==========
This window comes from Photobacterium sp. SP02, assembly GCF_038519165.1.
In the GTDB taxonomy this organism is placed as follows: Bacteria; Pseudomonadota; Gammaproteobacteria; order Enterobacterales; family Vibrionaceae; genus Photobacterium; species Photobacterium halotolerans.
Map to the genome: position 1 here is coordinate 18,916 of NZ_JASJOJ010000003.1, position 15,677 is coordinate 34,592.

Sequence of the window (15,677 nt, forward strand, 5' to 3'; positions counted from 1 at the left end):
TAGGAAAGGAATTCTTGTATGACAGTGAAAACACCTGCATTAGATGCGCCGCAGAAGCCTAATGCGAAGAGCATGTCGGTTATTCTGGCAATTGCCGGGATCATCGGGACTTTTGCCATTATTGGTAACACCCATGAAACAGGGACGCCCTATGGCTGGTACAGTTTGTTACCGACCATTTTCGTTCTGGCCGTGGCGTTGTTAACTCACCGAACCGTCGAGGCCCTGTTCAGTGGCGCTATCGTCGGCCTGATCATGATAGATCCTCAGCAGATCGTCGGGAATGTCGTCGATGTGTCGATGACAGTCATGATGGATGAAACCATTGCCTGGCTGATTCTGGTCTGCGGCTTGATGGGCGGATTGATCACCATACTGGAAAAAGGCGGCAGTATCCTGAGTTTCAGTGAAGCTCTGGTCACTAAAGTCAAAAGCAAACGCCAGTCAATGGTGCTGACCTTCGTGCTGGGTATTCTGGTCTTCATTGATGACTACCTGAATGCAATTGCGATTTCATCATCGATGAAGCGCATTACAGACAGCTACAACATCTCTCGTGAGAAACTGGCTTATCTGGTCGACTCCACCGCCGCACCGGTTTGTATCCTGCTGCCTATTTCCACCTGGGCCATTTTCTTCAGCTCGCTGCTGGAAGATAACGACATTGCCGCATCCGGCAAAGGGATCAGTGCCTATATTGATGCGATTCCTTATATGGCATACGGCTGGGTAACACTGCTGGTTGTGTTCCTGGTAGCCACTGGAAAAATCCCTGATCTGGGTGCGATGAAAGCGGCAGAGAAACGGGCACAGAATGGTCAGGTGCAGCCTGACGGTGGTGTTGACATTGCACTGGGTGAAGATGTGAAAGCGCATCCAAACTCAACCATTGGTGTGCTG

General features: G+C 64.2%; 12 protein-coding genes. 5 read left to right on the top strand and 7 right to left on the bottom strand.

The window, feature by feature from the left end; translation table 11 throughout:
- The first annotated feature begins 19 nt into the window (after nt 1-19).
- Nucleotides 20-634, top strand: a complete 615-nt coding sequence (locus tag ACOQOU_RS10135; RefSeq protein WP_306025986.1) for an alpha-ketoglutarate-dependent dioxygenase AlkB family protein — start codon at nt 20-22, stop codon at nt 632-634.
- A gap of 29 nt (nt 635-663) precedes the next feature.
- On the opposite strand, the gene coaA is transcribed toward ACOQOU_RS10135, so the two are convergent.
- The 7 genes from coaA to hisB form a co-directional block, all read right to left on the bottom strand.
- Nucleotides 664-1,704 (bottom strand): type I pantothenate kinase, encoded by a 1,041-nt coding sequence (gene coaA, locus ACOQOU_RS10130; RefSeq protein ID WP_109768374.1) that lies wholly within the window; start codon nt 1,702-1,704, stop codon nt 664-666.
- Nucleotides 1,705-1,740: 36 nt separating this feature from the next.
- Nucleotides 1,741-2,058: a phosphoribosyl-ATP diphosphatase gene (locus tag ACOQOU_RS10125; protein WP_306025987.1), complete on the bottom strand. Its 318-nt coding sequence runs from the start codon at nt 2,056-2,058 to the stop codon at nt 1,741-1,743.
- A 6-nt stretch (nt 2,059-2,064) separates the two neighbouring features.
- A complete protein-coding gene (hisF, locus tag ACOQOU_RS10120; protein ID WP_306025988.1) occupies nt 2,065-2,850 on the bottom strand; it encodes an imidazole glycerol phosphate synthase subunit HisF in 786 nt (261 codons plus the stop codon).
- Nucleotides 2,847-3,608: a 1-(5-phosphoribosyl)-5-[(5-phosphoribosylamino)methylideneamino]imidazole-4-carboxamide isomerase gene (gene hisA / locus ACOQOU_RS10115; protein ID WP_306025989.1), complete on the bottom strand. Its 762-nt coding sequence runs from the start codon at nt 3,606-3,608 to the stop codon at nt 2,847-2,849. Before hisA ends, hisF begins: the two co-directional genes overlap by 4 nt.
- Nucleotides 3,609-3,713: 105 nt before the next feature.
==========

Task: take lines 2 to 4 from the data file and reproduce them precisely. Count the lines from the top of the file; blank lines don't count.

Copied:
In the GTDB taxonomy this organism is placed as follows: Bacteria; Pseudomonadota; Gammaproteobacteria; order Enterobacterales; family Vibrionaceae; genus Photobacterium; species Photobacterium halotolerans.
Map to the genome: position 1 here is coordinate 18,916 of NZ_JASJOJ010000003.1, position 15,677 is coordinate 34,592.

Sequence of the window (15,677 nt, forward strand, 5' to 3'; positions counted from 1 at the left end):